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Rangers Wanted (TRPL x Niantic)

Platform: Niantic ARDK, Mobile AR

Role: XR Game Designer @ TriggerXR

The Process

Rangers Wanted is a game by TriggerXR, sponsored by Niantic, for the Teddy Roosevelt Presidential Library (TRPL) in Bismark, North Dakota. The goal of the game is to get children interested in the Library's mission of wildlife conservation, and encourage kids to play outdoors with a variety of mobile AR games. 

For this project, I will walk you through my design process as I was working with the full-stack team at TriggerXR to bring this game to life. The process goes like this;

  1. Defining the Goal

  2. Research

  3. Brainstorming & Feature list

  4. User Journey & Wireframes

  5. Lo-fi to Hi-fi Prototype

Screenshot 2023-05-24 124620.png

This is a map of the different components of the player's journey, created by Director Laurence Dawes. The 3 main gameplay elements involved Semantic Resource Gather, Animal Encounter Mini Games, and badge collection. These different elements would be accessed from the main app and each would influence the other.

Defining the Goal

Teddy's Goal

For this project we were working directly with the TRPL. Their mission with this project was to inspire kids (ages 8 to 13) to be interested in wildlife and nature conservation while leveraging Niantic's ARDK tech. 

So how do we do that? Well, with animal stories, of course! Each of 6 - 10 animals would have their own "mini-game" to tell their story, and Teddy Roosevelt would bring together each experience as part of the player's "Ranger Training" program.


We discovered the best way to get kids to understand wildlife conversation was to tell the stories of animals that they were familiar with. The client wanted a certain number of mini-games, so we came up with a list of animals and their conservation stories:

  • What does the animal do?

  • What is a threat to them?

  • How could a regular person (or child) help?

In our research we also wanted to establish parameters about what is possible with the tech for which we are developing and what looks like simple fun, based on other games in a similar space. 

The game "Alba" served a great inspiration for a nature based game about helping animals.

Untitled Goose Game, on the opposite end of the spectrum, served as inspiration for simple, easy to understand puzzles, in a delightful art style.


And of course, Pokémon Go sets the standard for outdoor AR experiences. We were fortunate enough to be a preferred partner with Niantic on this project.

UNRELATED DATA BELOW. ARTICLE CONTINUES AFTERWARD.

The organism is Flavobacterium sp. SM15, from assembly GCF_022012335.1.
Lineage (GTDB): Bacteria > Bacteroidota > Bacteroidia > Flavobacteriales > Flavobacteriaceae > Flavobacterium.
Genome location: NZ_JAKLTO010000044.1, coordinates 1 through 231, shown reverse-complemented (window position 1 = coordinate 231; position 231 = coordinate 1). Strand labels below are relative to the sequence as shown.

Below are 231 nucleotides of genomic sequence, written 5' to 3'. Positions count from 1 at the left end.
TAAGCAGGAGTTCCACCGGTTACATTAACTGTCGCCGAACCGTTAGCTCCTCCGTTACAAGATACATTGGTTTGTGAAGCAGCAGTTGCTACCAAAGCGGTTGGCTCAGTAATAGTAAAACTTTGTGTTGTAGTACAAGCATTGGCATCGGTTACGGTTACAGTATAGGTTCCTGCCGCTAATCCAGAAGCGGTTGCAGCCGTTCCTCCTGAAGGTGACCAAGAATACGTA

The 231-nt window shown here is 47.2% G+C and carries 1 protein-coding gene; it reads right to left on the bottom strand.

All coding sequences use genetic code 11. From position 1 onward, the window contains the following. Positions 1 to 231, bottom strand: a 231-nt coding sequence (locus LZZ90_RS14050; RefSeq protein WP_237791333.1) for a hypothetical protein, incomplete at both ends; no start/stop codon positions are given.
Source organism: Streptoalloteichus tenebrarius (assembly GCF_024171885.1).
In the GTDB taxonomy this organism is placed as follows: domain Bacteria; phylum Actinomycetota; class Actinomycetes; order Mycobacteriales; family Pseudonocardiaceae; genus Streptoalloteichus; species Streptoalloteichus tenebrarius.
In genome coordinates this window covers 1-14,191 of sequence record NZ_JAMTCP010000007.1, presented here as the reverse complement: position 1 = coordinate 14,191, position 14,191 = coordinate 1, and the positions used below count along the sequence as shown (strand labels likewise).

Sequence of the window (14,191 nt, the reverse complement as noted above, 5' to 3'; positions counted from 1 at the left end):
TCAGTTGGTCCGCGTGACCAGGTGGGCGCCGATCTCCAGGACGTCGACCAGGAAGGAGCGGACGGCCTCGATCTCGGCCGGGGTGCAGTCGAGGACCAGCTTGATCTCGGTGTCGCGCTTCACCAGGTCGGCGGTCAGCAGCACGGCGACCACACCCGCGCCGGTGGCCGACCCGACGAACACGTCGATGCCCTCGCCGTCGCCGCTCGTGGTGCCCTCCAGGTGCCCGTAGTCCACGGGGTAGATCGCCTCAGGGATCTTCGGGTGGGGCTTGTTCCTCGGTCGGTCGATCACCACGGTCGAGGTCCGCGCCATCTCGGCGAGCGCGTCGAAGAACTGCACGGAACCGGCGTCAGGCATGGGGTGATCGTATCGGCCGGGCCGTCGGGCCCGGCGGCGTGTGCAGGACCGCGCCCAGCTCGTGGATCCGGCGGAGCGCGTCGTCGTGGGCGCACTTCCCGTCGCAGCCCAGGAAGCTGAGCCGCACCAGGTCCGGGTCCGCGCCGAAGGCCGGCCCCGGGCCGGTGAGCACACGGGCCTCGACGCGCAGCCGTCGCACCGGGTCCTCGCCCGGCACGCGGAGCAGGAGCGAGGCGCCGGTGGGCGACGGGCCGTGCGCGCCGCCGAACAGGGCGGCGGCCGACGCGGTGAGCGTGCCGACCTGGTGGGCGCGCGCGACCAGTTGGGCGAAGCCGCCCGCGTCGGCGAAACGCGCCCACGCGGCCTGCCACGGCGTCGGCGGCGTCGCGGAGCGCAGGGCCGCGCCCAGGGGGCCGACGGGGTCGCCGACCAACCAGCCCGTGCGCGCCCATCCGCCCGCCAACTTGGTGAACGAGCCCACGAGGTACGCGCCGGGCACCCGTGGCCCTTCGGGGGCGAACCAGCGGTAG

Brainstorming & Feature List


Each of the mini-games would have to adhere to a specific set of parameters to help the developers work efficiently, while also making the experience enjoyable for the user. We settled on 4 parameters that would achieve both:

  • Simple Gestures - interactions with the phone

  • Simple "Scenic" Puzzles - intuitive spatial mechanics

  • Spatial AR Play - the games encourage movement around a space

  • What would a Ranger do? - the concept had to be feasible for a child

Using these parameters, it was my task to come up with a variety of mini-games for proposal to the client, based around the conservation stories of animals such as the Beaver, Arctic Fox, Bumble Bee, and more.

Beaver Minigame.jpg

An early brainstorm draft of what would become the Beaver mini-game, created by me. To encourage movement, the player would need to move around a mound of mud occluding targets on the other side.

The idea was to mimic a simple Whack-a-mole game, where the Ranger would help the Beaver plug holes.

User Journey & Wireframes

Once I had a rough idea about how the game would flow and what would be interesting and fun, I began working on the Journey map and low fidelity wireframes. The goal here is to "find the fun" so that the game mechanics and progress make sense:

  • What is the user's action?

  • What does failure/success look like?

  • Should there be a time limit?

  • How should the game be scored?

This gives the developers a general idea what functions will need to be programmed, and what variables will need to be adjustable during playtesting in order to balance the game and find the fun.


For example, in Super Mario, the player's actions involve navigating obstacles left and right and jumping. Success is finding Princess Peach. Failure is hitting an obstacle.


A journey map/wireframe of what would become the Beaver mini-game. This is simply to establish the flow and mechanics, all timing/scoring notes would be subject to change depending on "finding the fun".

Lo-Fi to Hi-Fi Prototyping

The final step of the process, and possibly one of my favorite project phases, is the Hi- Fi prototyping and playtesting of the application and mechanics.  While this phase can look different for different projects, it often involves the development team implementing the design, and us as a team play/stress testing and asking questions about how the experience can be refined.

The clip here features a number of the mini-games, including the Beaver, Bumble Bee, and Woodpecker.

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